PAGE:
Child's Nervous System

, Volume 34, Issue 9, pp 1677–1682 | Cite as

A new MRI tag-based method to non-invasively visualize cerebrospinal fluid flow

  • Matthew BorzageEmail author
  • Skorn Ponrartana
  • Benita Tamrazi
  • Wende Gibbs
  • Marvin D. Nelson
  • J. Gordon McComb
  • Stefan Blüml
Multimedia Article



Abnormal cerebrospinal fluid (CSF) dynamics can produce a number of significant clinical problems to include hydrocephalus, loculated areas within the ventricles or subarachnoid spaces as well as impairment of normal CSF movement between the cranial and spinal compartments that can result in a cerebellar ectopia and hydrosyringomyelia. Thus, assessing the patency of fluid flow between adjacent CSF compartments non-invasively by magnetic resonance imaging (MRI) has definite clinical value. Our objective was to demonstrate that a novel tag-based CSF imaging methodology offers improved contrast when compared with a commercially available application.


In a prospective study, ten normal healthy adult subjects were examined on 3T magnets with time-spatial labeling inversion pulse (Time-SLIP) and a new tag-based flow technique—time static tagging and mono-contrast preservation (Time-STAMP). The image contrast was calculated for dark-untagged CSF and bright-flowing CSF. We tested the results with the D’Agostino and Pearson normality test and Friedman’s test with Dunn’s multiple comparison correction for significance. Separately 96 pediatric patients were evaluated using the Time-STAMP method.


In healthy adults, contrasts were consistently higher with Time-STAMP than Time-SLIP (p < 0.0001, in all ROI comparisons). The contrast between untagged CSF and flowing tagged CSF improved by 15 to 34%. In both healthy adults and pediatric patients, CSF flow between adjacent fluid compartments was demonstrated.


Time-STAMP provided images with higher contrast than Time-SLIP, without diminishing the ability to visualize qualitative CSF movement and between adjacent fluid compartments.


Cerebrospinal fluid (CSF) CSF flow CSF dynamics MRI Hydrocephalus ASL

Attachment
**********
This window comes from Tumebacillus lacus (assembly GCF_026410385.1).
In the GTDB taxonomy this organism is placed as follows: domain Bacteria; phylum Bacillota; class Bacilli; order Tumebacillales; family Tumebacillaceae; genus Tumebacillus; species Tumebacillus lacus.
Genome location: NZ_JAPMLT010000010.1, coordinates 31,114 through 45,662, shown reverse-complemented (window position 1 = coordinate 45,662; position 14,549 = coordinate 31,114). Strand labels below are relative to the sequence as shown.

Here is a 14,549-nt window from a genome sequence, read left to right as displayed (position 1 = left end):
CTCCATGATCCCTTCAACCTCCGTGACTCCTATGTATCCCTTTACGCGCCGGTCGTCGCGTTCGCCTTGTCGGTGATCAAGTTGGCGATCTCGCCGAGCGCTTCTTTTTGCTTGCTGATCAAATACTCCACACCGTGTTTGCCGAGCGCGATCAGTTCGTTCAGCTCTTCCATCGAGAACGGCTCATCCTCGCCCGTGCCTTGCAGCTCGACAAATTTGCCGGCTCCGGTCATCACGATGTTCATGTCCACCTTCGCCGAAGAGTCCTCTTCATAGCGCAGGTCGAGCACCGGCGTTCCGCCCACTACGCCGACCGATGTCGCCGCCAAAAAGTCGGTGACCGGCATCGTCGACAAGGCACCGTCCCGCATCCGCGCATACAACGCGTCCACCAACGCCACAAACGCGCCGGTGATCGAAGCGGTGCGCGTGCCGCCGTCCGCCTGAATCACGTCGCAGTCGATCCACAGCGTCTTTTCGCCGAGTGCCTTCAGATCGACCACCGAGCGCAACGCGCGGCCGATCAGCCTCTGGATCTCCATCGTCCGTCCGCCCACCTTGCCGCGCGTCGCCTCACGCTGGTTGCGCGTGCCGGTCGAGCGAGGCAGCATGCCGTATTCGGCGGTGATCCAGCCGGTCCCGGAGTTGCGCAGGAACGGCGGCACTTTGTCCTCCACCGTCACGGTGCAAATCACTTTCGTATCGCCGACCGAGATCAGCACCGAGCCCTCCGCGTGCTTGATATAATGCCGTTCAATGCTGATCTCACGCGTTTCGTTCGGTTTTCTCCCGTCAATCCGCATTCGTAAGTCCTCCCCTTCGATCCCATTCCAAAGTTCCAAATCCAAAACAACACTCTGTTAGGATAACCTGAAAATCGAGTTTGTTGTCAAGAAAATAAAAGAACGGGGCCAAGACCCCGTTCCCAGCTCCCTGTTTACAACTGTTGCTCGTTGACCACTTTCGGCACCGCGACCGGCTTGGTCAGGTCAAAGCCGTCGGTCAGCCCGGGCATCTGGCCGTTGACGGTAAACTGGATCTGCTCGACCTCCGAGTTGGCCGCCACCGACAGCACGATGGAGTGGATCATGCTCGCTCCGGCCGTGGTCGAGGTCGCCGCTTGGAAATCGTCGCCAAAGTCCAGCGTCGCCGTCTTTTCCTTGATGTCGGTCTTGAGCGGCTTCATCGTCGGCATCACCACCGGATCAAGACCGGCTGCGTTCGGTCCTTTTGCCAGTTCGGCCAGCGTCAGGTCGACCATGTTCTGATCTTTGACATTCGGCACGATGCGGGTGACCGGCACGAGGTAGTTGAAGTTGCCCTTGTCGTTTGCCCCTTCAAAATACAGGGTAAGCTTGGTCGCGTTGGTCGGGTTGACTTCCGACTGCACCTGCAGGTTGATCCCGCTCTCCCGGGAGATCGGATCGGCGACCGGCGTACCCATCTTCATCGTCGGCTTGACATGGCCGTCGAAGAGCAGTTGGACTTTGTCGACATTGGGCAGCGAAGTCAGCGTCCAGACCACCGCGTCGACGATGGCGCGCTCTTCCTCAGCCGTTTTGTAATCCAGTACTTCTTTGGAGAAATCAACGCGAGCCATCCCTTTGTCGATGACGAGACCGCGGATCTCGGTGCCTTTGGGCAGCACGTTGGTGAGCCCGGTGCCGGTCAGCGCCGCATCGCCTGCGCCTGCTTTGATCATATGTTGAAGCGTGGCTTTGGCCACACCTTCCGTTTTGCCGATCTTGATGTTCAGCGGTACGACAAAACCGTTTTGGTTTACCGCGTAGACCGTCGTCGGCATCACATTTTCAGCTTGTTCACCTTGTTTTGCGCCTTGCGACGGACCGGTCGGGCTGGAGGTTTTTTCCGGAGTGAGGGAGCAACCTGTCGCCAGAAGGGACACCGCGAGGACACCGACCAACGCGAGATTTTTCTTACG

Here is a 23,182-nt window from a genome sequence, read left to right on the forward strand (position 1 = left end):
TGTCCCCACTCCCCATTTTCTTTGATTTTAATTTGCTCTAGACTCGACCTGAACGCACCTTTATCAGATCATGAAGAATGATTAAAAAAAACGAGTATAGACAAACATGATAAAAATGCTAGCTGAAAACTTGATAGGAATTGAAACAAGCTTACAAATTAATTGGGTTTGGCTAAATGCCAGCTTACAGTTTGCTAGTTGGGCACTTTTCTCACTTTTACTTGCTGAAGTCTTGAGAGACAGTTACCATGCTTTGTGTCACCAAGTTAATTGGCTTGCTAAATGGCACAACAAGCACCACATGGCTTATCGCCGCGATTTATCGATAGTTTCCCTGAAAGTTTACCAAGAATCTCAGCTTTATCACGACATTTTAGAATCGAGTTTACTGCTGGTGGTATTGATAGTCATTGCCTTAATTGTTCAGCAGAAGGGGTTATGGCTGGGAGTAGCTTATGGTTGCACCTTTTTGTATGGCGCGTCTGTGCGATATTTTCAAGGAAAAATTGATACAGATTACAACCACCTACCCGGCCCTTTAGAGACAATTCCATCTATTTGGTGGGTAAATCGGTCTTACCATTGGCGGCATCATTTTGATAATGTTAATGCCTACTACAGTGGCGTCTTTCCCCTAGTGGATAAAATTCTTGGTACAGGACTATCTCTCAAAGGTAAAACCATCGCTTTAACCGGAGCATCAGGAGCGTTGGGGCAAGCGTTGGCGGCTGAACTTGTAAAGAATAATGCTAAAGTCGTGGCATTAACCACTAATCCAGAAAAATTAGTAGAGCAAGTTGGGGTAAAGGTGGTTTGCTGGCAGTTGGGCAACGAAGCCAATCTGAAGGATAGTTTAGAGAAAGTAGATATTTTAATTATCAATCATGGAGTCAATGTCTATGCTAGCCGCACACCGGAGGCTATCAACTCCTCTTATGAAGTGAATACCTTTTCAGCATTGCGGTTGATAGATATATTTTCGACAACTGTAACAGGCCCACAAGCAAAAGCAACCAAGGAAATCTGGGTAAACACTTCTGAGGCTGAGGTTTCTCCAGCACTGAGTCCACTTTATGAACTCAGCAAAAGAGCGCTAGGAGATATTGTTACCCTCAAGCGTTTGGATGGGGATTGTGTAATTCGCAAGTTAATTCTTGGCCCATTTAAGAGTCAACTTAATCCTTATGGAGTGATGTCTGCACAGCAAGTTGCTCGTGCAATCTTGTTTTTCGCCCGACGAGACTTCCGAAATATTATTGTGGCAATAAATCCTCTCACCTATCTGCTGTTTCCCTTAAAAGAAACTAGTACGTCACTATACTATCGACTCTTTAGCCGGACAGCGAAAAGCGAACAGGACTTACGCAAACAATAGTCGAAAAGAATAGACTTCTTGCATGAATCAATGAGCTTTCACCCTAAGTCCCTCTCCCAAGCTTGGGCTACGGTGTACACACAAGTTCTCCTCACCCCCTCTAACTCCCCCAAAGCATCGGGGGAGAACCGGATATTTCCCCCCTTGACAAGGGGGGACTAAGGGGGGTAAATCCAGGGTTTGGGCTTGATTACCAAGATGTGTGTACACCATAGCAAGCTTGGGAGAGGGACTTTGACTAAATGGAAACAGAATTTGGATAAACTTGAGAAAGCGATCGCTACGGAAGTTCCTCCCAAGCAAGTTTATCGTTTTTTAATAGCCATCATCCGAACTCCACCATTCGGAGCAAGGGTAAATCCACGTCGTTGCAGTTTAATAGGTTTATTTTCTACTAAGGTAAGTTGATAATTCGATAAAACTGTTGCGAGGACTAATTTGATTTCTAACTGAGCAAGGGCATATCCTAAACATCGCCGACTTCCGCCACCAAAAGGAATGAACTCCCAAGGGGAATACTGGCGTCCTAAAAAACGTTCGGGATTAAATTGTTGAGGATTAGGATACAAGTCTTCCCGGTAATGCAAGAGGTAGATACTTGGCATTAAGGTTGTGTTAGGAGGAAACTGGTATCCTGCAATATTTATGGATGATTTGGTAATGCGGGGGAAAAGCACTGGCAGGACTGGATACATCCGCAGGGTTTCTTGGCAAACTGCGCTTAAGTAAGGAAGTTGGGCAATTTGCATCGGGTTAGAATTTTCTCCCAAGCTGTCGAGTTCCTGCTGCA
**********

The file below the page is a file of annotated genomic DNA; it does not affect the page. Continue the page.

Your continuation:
This manuscript is published in memoriam of William G. Bradley: a distinguished clinician and researcher. We would also like to thank JF and DB at Canon Medical Systems USA for their help recruiting volunteers and providing imaging time.

Funding information

This work was made possible by the financial support of the Rudi Schulte Research Institute.

Compliance with ethical standards

Conflict of interest

The authors declare that they have no conflict of interest.

Supplementary material

Video 1

Left: dynamic images for Time-SLIP in a healthy adult subject. The poor contrast in the third ventricle makes it more difficult to observe the flow that may be present. Right: dynamic images for Time-STAMP in a healthy adult subject. The omission of cardiac synchronization did not impair the ability to observe flow patterns, but the use of a static delay time improved the contrast. Improvements to contrast make it easier to observe flow (MP4 3429 kb)

Video 2

Dynamic images for Time-STAMP in the same 16-year-old shown in Fig. 4. Flow from the fourth ventricle through the patent aqueduct of Sylvius to the 3rd ventricle, as well as flow at the craniocervical junction and prepontine cisterns indicate ETV is likely to be successful (A). Post ETV shows good communication of the fourth ventricle, aqueduct of Sylvius, and third ventricle within the prepontine cisterns (B). Post ETV shows no communication of the outlet of the fourth ventricle, and the presence of turbulent flow within the fourth ventricle (C) (M4V 147 kb)


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Copyright information

© Springer-Verlag GmbH Germany, part of Springer Nature 2018

Authors and Affiliations

  • Matthew Borzage
    • 1
    • 2
    • 3
    Email author
  • Skorn Ponrartana
    • 2
    • 3
    • 4
  • Benita Tamrazi
    • 2
    • 4
  • Wende Gibbs
    • 4
  • Marvin D. Nelson
    • 2
  • J. Gordon McComb
    • 5
    • 6
  • Stefan Blüml
    • 2
    • 3
  1. 1.Fetal and Neonatal Institute, Division of NeonatologyChildren’s Hospital Los AngelesLos AngelesUSA
  2. 2.Department of RadiologyChildren’s Hospital Los AngelesLos AngelesUSA
  3. 3.Rudi Schulte Research InstituteSanta BarbaraUSA
  4. 4.Department of Radiology, Keck School of MedicineUniversity of Southern CaliforniaLos AngelesUSA
  5. 5.Division of NeurosurgeryChildren’s Hospital Los AngelesLos AngelesUSA
  6. 6.Department of Neurological Surgery, Keck School of MedicineUniversity of Southern CaliforniaLos AngelesUSA

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